Politics

MOD wastes billions and 'continually fails to learn from mistakes', spending watchdog says

The Public Accounts Committee has published a highly critical report into the Ministry of Defence's "broken" procurement system.

Billions of pounds of taxpayers' money have been wasted as the Ministry of Defence (MOD) continually fails to learn from its mistakes, the Commons spending watchdog has said.

The Public Accounts Committee (PAC) said the MOD's system for procuring military equipment is "broken".

The highly critical report, published on Wednesday, said the cross-party group was "extremely disappointed and frustrated by the continued poor track record".

Speaking to Forces News, Conservative MP Mark Francois said: "The whole equipment plan is about £190bn over 10 years, and of all 36 of them, none are on time or on cost.

"This is literally scandalous."

The MPs have called for the Treasury and Cabinet Office to review the MOD's model for delivering equipment.

The PAC said: "The department's system for delivering major equipment capabilities is broken and is repeatedly wasting taxpayers' money."

It warned that the department "continually fails to learn from its mistakes", having "overseen many expensive failures".

They urged greater openness earlier in the procurement process, to avoid further "catastrophes" like the £5.5bn Ajax armoured fighting vehicle programme that has been beset by problems.

The MPs said they were not convinced that during evidence to the committee that the MOD is "sufficiently serious" or it can quickly deliver the "radical step-change in performance" that is necessary.

They also said witnesses did not assure them they will "not simply throw good money after bad", raising concerns the department was unclear about what additional capability the taxpayer will get from the extra £16.5bn from last year's spending review.

And the committee said it was "deeply concerned about departmental witnesses' inability or unwillingness to answer basic questions".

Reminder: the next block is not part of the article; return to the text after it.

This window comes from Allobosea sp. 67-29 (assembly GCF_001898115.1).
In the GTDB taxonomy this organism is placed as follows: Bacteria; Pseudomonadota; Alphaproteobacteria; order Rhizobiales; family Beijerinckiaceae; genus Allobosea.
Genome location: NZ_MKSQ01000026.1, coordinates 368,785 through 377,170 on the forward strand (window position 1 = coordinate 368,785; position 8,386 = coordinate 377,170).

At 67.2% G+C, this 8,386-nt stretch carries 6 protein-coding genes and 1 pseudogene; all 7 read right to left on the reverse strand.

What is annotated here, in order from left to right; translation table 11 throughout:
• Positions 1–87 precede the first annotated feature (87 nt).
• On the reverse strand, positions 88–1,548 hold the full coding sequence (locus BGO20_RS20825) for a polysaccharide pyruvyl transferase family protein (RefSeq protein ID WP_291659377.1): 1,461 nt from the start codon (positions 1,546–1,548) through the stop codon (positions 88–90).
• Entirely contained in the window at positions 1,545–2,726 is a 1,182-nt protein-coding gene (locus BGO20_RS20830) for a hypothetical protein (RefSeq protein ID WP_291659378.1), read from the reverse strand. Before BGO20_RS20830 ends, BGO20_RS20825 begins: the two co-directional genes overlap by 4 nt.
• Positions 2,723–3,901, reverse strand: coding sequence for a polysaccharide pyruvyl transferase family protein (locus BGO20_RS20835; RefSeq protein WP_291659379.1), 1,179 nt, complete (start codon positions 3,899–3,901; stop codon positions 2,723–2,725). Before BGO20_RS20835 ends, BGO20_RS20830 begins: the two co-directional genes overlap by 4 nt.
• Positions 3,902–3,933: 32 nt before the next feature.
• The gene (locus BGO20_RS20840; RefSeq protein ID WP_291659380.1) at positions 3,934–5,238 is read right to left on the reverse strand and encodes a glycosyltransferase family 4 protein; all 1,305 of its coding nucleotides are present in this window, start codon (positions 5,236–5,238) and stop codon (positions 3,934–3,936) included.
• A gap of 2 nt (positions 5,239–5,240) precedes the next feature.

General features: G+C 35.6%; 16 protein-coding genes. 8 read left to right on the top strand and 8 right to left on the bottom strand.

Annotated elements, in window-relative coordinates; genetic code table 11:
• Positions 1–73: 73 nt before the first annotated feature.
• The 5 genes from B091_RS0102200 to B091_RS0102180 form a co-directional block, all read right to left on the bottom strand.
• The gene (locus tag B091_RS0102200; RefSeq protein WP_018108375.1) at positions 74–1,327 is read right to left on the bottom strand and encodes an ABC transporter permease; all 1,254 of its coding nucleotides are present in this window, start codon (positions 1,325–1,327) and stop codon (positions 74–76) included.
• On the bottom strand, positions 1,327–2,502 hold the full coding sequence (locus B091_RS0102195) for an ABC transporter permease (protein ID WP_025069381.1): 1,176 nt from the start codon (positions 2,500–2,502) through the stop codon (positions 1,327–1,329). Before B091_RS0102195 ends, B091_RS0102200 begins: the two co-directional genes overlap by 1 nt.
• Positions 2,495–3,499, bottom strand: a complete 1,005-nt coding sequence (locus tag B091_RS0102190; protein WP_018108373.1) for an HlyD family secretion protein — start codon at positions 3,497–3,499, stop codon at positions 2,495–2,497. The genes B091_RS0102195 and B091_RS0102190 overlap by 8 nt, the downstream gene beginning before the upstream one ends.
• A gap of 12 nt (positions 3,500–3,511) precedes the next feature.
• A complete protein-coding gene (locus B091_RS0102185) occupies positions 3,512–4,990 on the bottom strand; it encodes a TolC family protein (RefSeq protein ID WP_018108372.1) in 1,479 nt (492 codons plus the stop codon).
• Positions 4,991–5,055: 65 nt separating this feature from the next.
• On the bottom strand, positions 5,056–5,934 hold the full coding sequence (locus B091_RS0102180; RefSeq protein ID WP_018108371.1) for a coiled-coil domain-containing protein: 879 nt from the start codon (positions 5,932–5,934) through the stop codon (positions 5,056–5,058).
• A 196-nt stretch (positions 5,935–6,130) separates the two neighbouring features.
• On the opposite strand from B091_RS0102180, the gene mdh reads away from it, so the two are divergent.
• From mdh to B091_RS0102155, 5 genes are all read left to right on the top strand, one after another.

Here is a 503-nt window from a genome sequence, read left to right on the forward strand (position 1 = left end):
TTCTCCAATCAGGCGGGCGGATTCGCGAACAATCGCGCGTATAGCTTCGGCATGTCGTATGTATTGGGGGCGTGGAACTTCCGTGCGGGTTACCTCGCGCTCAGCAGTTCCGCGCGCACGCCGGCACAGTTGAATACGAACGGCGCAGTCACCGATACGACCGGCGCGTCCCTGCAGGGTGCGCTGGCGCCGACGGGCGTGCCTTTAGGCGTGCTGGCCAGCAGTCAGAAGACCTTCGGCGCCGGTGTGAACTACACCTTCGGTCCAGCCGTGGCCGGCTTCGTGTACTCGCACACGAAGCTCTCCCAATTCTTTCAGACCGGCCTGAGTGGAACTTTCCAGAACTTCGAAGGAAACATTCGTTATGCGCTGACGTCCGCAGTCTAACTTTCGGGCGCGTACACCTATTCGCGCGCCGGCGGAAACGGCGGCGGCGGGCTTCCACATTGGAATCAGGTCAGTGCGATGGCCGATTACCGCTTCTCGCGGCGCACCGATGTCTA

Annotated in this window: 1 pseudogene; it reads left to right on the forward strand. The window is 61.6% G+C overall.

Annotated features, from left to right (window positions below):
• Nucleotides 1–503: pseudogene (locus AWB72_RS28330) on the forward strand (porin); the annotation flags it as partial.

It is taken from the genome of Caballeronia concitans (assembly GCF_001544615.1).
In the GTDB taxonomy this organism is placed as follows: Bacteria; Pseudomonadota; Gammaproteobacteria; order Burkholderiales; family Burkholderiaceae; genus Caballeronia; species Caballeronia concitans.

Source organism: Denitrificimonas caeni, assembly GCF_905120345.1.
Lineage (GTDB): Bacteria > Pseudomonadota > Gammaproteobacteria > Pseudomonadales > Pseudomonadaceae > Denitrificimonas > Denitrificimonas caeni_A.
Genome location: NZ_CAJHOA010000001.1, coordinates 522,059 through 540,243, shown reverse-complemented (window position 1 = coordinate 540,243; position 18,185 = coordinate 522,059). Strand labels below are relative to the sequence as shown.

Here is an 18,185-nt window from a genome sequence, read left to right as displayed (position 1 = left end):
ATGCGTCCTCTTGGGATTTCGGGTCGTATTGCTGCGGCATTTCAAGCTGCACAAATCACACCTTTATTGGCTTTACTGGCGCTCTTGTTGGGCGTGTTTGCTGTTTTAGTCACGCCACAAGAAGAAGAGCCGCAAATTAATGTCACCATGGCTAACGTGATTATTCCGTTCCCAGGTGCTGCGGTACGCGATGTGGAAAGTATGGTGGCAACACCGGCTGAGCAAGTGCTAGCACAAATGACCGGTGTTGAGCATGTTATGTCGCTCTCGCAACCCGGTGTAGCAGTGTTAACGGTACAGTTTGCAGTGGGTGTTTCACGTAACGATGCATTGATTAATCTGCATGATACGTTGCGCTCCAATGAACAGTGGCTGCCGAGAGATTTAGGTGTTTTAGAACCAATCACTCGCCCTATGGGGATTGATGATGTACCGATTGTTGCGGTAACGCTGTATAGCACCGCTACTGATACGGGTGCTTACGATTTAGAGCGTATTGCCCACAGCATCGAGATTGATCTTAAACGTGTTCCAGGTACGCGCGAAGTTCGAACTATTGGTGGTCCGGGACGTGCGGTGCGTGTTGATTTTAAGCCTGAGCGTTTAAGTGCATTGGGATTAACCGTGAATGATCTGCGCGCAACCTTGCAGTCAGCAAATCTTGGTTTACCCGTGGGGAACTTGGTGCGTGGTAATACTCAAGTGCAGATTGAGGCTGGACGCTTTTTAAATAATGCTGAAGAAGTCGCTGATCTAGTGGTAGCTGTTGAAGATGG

Watch: Timeline of the Ajax programme so far.

PAC chair Dame Meg Hillier said: "Despite years of official inquiries and recommendations and promises of learning and change, we have still heard nothing from the MOD to give any assurance about our biggest concern, which is now that last year's lauded and substantial uplift to the department's budget will not simply be used to plug financial holes across its programmes.

"It seems no matter who we ask across the ministry, whatever their particular responsibilities, they all point to this same additional funding as a solution to their problems.

"MOD senior management appears to have made the calculation that, at the cost of a few uncomfortable hours in front of a select committee, they can get away with leaving one of the largest financial holes in any Government departments' budget, not just for now, but year after year.

"This committee is determined that this state of affairs cannot, and will not, continue."

An MOD spokesperson said: "This report reflects the complex challenges of delivering defence capability for our Armed Forces, but also the commitment and professionalism required to keep our people and the UK’s interests safe, by purchasing world-class equipment such as Lightning II stealth fighter jets, and the Queen Elizabeth aircraft carriers.

"We will publish an Equipment Plan 2021-2031 which will detail our plans over the next 10 years in response to the outcome of the £24bn spending settlement, and the Integrated Review Command Paper of March 2021."